– On the other hand, you have militants like the notorious Nikolai Patrushev, Secretary of the Security Council of Russia, former liberal Dmitry Medvedev, Deputy Chairman of the Security Council, Head of the FSB Alexander Bortnikov, Defense Minister Sergei Shoigu and Chief of the General Staff (Chief of Defense) Valery Gerasimov, – says prof.

You don’t want to fall into the Soviet trap

– Why does the political department order these opinion polls for internal use?

It is always in the interest of the authorities to know what the population really thinks and what stirs the people’s hearts. The mainstream media is controlled by the state, and the Internet is increasingly controlled. Since Russia has become so authoritarian, and there are so few opportunities for freedom of expression in the public space, one certainly does not want to fall into the Soviet trap where one does not know how things really are and what the population thinks, says Ostbo.

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Ostbo notes that it is important for the political elite that classified polls not be made public or leaked to the population.

– You don’t want most people to find out that the neighbor is unhappy either. In a hypothetical situation where everyone knows 90 percent are unhappy with the president, there would be room for protests and riots, he says.

It could be a turning point

The poll result may indicate a turning point in Russian public opinion after Putin announced the mobilization of 300,000 reservists in September.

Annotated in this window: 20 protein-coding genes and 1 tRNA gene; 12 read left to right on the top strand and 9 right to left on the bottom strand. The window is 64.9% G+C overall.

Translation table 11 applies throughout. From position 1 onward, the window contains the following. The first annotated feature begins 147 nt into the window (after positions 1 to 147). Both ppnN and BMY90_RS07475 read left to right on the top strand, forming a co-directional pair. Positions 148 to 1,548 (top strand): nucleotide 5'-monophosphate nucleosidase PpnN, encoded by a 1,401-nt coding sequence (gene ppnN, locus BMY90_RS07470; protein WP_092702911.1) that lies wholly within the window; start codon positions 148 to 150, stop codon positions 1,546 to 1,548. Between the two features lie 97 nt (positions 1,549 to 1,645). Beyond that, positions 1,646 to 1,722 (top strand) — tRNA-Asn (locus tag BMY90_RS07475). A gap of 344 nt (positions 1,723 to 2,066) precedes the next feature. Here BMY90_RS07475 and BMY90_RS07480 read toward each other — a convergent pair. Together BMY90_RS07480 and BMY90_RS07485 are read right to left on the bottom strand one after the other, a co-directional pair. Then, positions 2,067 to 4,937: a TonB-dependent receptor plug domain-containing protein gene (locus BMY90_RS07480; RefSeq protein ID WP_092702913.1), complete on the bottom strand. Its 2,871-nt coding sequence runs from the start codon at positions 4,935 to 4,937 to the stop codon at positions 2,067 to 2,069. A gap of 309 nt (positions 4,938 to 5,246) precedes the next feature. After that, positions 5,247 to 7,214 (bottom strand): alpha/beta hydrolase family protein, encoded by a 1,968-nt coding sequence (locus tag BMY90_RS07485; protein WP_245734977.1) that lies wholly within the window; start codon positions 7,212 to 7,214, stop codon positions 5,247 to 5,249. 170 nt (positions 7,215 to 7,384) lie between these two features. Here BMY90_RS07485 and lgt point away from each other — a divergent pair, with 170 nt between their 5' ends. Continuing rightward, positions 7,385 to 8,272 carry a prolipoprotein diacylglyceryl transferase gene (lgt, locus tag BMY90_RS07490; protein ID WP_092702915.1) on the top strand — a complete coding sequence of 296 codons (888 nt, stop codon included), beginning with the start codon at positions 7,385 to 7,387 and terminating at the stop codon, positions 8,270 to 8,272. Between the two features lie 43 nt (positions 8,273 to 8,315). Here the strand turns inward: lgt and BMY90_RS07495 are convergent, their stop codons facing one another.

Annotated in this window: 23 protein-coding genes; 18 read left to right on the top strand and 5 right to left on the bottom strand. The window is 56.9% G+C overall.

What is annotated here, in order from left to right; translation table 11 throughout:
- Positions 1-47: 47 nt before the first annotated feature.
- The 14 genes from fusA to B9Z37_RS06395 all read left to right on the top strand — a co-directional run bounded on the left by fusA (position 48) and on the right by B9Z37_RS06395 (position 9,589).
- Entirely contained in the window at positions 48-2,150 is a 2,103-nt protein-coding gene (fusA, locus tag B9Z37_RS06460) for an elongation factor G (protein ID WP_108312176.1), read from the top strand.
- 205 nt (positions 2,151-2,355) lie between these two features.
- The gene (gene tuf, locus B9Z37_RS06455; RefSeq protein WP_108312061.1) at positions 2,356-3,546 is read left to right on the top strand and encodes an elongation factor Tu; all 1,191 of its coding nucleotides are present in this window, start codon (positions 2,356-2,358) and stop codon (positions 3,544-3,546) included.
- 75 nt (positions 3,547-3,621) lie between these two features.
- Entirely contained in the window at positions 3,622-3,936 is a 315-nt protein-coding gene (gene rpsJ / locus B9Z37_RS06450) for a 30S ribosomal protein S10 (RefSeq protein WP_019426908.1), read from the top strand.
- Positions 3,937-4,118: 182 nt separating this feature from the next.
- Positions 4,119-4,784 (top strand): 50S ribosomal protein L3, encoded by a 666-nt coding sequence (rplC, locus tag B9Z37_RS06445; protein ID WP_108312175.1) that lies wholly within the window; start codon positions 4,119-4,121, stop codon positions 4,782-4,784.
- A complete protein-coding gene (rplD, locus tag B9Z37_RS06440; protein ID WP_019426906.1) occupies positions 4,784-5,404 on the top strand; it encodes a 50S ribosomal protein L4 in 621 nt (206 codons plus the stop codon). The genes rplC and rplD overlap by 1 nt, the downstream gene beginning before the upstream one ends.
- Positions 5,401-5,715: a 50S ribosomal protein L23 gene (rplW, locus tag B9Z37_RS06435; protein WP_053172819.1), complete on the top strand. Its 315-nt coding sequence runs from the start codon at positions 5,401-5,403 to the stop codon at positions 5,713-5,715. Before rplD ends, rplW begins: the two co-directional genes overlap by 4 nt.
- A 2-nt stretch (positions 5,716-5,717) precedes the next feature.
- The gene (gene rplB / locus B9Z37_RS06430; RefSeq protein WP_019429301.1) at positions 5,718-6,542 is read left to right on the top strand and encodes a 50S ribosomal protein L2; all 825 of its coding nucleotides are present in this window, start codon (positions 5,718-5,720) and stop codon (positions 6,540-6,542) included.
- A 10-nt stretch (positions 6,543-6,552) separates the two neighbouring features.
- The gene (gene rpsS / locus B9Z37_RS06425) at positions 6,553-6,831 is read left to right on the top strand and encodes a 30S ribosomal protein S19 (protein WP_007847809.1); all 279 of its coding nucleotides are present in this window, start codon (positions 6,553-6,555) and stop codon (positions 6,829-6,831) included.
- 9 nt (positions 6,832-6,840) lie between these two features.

Mobilization was carried out in a chaotic manner, and there were several examples of sick, inexperienced, or excessively old men being arbitrarily admitted into military service. In addition, the reserve forces received minimal training and poor equipment.

Mobilization also led to mass flight among Russian men of service age, who did not want to become cannon fodder at the front.

Some have estimated that there is a minority of 20 percent of the population who are strong supporters of the war, an even smaller number of loyal opponents of the war, while the silent majority is apathetic. Then you can get all possible results from the surveys, says Østbø.

Mobilization is the largest external factor affecting public opinion. Until then, for many, the war was something that happened on television. The impression the residents got was that of the state-controlled TV channels. But now, he says, reality is starting to press.